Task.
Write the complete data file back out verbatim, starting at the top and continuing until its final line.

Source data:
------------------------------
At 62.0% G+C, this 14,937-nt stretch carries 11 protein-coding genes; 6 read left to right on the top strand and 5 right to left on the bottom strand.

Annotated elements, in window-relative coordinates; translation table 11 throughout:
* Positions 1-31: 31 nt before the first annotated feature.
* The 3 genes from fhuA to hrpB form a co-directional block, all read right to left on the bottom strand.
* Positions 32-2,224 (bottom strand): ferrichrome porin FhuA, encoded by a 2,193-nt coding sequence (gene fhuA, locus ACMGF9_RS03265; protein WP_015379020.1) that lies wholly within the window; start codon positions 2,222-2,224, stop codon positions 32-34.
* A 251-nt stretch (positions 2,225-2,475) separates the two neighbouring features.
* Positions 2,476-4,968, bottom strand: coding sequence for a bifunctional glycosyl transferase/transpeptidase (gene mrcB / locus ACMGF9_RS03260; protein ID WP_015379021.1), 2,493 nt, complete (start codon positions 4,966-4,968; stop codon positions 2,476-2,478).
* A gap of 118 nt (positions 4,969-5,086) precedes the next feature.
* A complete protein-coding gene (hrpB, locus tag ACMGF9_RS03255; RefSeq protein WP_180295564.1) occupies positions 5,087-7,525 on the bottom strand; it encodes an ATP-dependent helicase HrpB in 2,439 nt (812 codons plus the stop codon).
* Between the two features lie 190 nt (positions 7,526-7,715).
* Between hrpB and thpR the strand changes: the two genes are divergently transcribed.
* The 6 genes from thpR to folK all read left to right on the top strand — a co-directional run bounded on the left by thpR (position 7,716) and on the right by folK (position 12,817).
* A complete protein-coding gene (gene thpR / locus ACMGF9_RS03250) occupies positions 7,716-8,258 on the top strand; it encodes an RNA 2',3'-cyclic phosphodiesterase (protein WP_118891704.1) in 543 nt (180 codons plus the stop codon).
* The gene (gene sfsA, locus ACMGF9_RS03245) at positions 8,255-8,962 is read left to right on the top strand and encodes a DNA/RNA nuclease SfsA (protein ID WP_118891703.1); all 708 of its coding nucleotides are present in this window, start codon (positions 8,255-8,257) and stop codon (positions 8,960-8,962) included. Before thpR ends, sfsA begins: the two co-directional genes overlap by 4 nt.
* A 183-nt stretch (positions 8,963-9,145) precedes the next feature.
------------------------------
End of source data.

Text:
At 62.0% G+C, this 14,937-nt stretch carries 11 protein-coding genes; 6 read left to right on the top strand and 5 right to left on the bottom strand.

Annotated elements, in window-relative coordinates; translation table 11 throughout:
* Positions 1-31: 31 nt before the first annotated feature.
* The 3 genes from fhuA to hrpB form a co-directional block, all read right to left on the bottom strand.
* Positions 32-2,224 (bottom strand): ferrichrome porin FhuA, encoded by a 2,193-nt coding sequence (gene fhuA, locus ACMGF9_RS03265; protein WP_015379020.1) that lies wholly within the window; start codon positions 2,222-2,224, stop codon positions 32-34.
* A 251-nt stretch (positions 2,225-2,475) separates the two neighbouring features.
* Positions 2,476-4,968, bottom strand: coding sequence for a bifunctional glycosyl transferase/transpeptidase (gene mrcB / locus ACMGF9_RS03260; protein ID WP_015379021.1), 2,493 nt, complete (start codon positions 4,966-4,968; stop codon positions 2,476-2,478).
* A gap of 118 nt (positions 4,969-5,086) precedes the next feature.
* A complete protein-coding gene (hrpB, locus tag ACMGF9_RS03255; RefSeq protein WP_180295564.1) occupies positions 5,087-7,525 on the bottom strand; it encodes an ATP-dependent helicase HrpB in 2,439 nt (812 codons plus the stop codon).
* Between the two features lie 190 nt (positions 7,526-7,715).
* Between hrpB and thpR the strand changes: the two genes are divergently transcribed.
* The 6 genes from thpR to folK all read left to right on the top strand — a co-directional run bounded on the left by thpR (position 7,716) and on the right by folK (position 12,817).
* A complete protein-coding gene (gene thpR / locus ACMGF9_RS03250) occupies positions 7,716-8,258 on the top strand; it encodes an RNA 2',3'-cyclic phosphodiesterase (protein WP_118891704.1) in 543 nt (180 codons plus the stop codon).
* The gene (gene sfsA, locus ACMGF9_RS03245) at positions 8,255-8,962 is read left to right on the top strand and encodes a DNA/RNA nuclease SfsA (protein ID WP_118891703.1); all 708 of its coding nucleotides are present in this window, start codon (positions 8,255-8,257) and stop codon (positions 8,960-8,962) included. Before thpR ends, sfsA begins: the two co-directional genes overlap by 4 nt.
* A 183-nt stretch (positions 8,963-9,145) precedes the next feature.